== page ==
Money & Politics: Fewer Paying to Play in NJ

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    Four years after New Jersey started requiring public vendors to disclose campaign contributions, donations from them have fallen by nearly a third, according to a report released Tuesday by the New Jersey Election Law Enforcement Commission.

    The report also shows that the value of public contracts going to businesses that make political donations decreased by 43 percent from 2006 to 2009.

    Commission executive director Jeff Brindle said that the impact is huge and that the agency's report reinforces previous studies that show fundraising by state and county committees have sharply declined.

    "The pay-to-play reforms of recent years appear to be reversing somewhat the dominance of political party entities that grew steadily from the earlier reforms enacted in 1993," he said.

    The laws, hailed as among the toughest in the nation when introduced in 2005, prohibit state agencies from awarding contracts worth more than $17,500 to companies that donate more than $300 to gubernatorial candidates or to county or state political parties. Only businesses with annual public contracts worth $50,000 or more must report their contributions to the commission.

    According to the election enforcement commission, contractors last year gave $10.7 million in political contributions, down from $15.1 million in 2006.

    The 1,820 contractors that reported donations last year had nearly $6 billion in public contracts. That figure is down from the $10 billion in contracts made by the nearly 2,300 contractors in 2006 who made political donations of more than $300.

    By 2009, that number of contractors was also down, by nearly 500.

    However, there is still a visible influence felt by top contributors in 2009, most of which are engineering and environmental planning firms that benefited from a bill passed last year allowing specially licensed private engineers to oversee the cleanup of more than 20,000 contaminated sites.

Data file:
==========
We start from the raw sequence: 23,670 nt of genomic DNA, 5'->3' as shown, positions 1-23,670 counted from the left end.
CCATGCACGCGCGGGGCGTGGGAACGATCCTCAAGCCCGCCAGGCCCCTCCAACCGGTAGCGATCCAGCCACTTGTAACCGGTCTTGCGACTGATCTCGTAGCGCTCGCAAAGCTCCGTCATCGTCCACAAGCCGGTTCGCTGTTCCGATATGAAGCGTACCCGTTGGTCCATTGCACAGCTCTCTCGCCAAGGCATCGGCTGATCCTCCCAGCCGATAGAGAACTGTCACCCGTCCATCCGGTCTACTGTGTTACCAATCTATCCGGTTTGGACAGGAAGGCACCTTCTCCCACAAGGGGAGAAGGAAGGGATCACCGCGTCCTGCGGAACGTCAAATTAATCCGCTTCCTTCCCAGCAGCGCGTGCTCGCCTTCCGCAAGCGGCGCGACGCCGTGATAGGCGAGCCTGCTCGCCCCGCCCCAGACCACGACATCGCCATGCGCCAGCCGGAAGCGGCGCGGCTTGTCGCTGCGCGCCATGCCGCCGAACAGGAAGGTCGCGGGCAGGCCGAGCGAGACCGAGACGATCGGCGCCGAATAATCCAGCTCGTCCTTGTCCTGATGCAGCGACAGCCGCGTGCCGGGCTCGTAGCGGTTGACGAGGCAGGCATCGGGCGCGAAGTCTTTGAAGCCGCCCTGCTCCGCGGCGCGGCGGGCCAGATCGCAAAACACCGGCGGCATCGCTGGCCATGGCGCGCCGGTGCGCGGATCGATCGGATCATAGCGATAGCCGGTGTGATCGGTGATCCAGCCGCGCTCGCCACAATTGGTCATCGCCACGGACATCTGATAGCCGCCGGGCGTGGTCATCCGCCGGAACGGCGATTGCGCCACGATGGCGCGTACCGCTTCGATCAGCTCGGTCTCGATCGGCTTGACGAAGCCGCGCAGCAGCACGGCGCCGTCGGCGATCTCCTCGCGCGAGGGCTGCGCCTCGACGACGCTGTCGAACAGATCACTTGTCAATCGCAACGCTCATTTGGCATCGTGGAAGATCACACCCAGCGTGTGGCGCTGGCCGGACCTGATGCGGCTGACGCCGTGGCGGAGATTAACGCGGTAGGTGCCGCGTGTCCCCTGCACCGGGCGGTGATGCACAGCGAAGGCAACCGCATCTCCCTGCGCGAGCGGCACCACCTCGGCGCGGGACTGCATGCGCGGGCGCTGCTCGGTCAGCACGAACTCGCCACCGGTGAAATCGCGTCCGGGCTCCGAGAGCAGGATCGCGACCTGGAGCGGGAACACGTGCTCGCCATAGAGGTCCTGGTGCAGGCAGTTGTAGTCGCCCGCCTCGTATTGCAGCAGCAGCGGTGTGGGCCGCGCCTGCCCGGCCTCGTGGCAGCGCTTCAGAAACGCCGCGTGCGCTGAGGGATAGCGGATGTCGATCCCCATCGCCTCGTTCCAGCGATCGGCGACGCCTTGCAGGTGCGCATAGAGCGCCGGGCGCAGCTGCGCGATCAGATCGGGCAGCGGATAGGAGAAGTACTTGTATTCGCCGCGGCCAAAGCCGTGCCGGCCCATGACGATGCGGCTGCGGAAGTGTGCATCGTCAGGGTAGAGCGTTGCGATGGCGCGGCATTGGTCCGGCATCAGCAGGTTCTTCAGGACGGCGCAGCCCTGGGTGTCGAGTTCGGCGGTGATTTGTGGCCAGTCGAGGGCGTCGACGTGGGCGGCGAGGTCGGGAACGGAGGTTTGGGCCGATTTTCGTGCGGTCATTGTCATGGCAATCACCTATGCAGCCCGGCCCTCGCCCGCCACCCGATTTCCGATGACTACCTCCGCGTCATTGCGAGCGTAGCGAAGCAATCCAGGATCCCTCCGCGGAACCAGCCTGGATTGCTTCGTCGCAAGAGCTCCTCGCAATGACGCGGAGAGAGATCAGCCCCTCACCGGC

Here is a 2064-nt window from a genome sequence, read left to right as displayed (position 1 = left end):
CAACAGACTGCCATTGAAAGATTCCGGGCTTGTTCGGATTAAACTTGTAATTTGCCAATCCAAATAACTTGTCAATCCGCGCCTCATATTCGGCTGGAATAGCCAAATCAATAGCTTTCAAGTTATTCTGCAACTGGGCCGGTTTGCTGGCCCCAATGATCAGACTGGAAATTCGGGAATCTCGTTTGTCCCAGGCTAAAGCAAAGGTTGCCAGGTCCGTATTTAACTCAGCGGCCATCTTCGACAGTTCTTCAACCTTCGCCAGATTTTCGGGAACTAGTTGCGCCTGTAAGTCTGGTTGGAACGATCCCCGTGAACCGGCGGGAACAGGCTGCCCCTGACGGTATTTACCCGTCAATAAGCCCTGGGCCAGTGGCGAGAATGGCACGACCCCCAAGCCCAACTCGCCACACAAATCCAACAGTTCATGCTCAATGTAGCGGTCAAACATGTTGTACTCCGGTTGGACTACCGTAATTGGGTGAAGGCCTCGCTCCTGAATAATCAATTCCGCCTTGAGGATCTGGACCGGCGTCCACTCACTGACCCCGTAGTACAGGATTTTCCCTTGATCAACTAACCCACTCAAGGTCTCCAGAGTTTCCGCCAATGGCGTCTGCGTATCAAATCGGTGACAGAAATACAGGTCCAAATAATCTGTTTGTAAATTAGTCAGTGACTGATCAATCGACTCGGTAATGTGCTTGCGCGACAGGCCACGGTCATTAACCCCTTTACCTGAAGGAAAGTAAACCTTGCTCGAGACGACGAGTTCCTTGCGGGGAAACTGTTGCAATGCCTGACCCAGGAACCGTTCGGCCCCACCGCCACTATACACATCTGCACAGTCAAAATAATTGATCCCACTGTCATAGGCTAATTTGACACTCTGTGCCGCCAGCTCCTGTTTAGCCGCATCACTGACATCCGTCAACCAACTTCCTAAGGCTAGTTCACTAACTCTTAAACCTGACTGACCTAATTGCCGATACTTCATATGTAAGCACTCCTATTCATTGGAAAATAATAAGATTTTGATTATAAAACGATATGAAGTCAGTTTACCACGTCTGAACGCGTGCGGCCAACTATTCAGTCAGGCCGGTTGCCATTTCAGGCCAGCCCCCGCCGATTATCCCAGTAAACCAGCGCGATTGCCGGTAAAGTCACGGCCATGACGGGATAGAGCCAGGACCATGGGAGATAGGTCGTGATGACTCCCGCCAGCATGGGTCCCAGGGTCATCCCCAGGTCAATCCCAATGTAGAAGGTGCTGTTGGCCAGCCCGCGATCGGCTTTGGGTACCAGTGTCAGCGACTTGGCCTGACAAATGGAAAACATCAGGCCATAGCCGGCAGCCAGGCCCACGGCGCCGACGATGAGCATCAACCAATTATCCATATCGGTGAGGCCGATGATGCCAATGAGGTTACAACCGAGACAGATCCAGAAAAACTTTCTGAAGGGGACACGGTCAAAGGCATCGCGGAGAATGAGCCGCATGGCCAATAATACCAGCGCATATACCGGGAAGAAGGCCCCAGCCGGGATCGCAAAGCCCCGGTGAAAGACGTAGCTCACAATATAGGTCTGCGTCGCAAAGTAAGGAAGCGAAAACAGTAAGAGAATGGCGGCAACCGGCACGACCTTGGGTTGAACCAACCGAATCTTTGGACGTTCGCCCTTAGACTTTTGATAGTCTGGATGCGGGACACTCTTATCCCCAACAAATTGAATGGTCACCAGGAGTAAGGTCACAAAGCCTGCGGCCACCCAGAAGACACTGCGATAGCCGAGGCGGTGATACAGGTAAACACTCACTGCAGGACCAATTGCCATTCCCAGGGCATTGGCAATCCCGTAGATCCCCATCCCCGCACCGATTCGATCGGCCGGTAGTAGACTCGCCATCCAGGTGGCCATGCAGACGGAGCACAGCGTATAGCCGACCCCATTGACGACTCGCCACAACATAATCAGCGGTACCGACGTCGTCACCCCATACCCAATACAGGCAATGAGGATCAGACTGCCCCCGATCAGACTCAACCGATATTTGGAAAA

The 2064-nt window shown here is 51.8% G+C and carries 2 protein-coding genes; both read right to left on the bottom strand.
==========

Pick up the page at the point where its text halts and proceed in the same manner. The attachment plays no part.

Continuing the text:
Middletown-based T&M Associates, an engineering and environmental planning firm, gave the most to campaigns in 2009, with $534,000 in donations, and was followed by CME Associates at almost $500,000.

    Supporters of the measure said it would help move along many projects that have been delayed by understaffing at the state Department of Environmental Protection.

    Environmentalists objected, contending the Licensed Site Remediation Professional program puts public health at risk because there will be less government oversight to ensure cleanups are done properly.

    Jeff Tittel, president of the New Jersey chapter of the Sierra Club, said one needs only to look at the top 10 list of donors to see that the problem is still happening.

    "Pay-to-play is still alive. It's just less about public contracts and more about pushing legislation to benefit themselves," Tittel said. "Now it's pay-to-pass-legislation."

    Another notable continual recipient of fat government contracts is highway contractor Joseph M. Sanzari, part-owner of Creamer-Sanzari Joint Venture. It received $86 million last year.

    Sanzari came under scrutiny in 2005 after it was revealed that he used his private plane to fly the then-chairman of the New Jersey Turnpike Authority on trips to Florida.